Testosterone drugs are increasingly popular, promising to treat symptoms like low sexual drive, mild depressive symptoms or decreased energy in aging men. Several companies, among which the most famous are AbbVie and Eli Lilly & Co., advertise these products as the solution to a wide variety of problems that are too common in older men to be explained by a single factor. However, the publicity campaigns have slogans like “You are a man. You want the facts. You get down to business. You might have low testosterone.” (AbbVie’s Androgel) This causes many patients to demand testosterone uppers and many doctors to release prescriptions for them. Now, the Food and Drug Administration in U. S. has warned medical practitioners against over-prescribing these drugs, because they have been linked to a larger number of heart attacks, strokes and other severe problems in the male population.
The FDA began reviewing the risks of using testosterone drugs in January 2014, because two federal studies had indicated a strong connection with heart attacks and strokes. Given that men’s testosterone levels naturally decline after the age of 40, experts do not fully agree on whether this is the direct cause of other processes related to aging, like decreased energy and lower bone density.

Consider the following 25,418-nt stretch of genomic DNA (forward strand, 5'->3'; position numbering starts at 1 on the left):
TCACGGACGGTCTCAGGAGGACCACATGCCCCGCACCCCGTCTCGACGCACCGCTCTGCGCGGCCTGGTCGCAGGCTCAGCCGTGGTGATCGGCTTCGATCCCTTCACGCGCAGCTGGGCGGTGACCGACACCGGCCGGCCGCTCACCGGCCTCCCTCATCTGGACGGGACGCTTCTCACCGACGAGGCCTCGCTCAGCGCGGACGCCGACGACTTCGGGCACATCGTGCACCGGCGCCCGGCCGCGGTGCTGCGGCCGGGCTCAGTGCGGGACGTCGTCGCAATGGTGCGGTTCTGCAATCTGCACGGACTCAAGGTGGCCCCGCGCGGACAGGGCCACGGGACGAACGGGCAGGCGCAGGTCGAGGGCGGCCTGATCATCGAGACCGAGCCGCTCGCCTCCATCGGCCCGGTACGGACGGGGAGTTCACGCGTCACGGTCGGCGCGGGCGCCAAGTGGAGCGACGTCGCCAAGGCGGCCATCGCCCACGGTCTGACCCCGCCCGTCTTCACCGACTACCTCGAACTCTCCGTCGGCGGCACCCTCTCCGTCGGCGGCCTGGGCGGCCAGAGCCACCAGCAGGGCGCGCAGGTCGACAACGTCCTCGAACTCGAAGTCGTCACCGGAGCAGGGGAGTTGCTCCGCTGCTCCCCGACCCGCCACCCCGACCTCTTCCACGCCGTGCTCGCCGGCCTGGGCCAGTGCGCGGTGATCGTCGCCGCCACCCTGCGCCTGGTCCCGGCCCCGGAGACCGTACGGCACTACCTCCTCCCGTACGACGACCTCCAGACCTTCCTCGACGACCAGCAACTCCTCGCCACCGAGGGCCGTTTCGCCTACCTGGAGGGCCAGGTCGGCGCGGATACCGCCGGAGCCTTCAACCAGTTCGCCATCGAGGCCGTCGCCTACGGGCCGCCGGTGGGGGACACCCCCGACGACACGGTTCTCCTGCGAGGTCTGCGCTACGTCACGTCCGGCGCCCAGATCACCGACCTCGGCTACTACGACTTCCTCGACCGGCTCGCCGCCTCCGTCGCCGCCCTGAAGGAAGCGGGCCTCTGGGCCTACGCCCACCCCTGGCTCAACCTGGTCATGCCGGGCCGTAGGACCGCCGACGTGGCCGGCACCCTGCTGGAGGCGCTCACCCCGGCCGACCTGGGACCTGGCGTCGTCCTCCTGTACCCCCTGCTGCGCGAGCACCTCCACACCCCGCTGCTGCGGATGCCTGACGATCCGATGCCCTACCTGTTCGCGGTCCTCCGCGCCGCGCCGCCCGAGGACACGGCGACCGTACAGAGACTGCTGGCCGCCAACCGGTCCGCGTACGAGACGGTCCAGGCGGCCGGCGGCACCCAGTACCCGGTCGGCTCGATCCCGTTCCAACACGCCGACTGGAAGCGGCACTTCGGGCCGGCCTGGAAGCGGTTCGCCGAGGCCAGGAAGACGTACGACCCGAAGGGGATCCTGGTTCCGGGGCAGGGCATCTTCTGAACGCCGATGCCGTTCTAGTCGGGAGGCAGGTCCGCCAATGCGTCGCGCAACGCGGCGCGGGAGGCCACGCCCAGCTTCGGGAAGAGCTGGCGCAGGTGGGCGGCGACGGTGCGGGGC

Supplementing natural testosterone began in the 1950s with testosterone injections for men who had been diagnosed with hypogonadism (a severe clinical form of decreased testosterone levels, provoked by testicle anomalies, brain or pituitary gland malfunctions). Meanwhile, besides injections sold by Endo Pharmaceuticals, roll-ons like Lilly’s Axiron or gels like Androgel (the market leading product in the field) have become available. Only that the labelling on this drugs is so imprecise that the companies selling them have advertised them to millions of men who do not have a chronic disease, but simply lower levels of testosterone than the majority. Testosterone drugs are marketed as a sort of magical solution, which has led to immense profits for the drug companies. Androgel and Axiron have been promoted so much that sales of testosterone increasing products have surpassed $2 billion. About 2.3 million U. S. male patients have been prescribed testosterone in 2013, which is 77% more than the 2010 figure.
The consumer advocacy group Public Citizen has advanced a petition to the FDA in February 2014 requesting the mentioning of heart risks on testosterone drugs in a boxed warning, but the FDA rejected the petition in July, on the account of having “insufficient evidence”.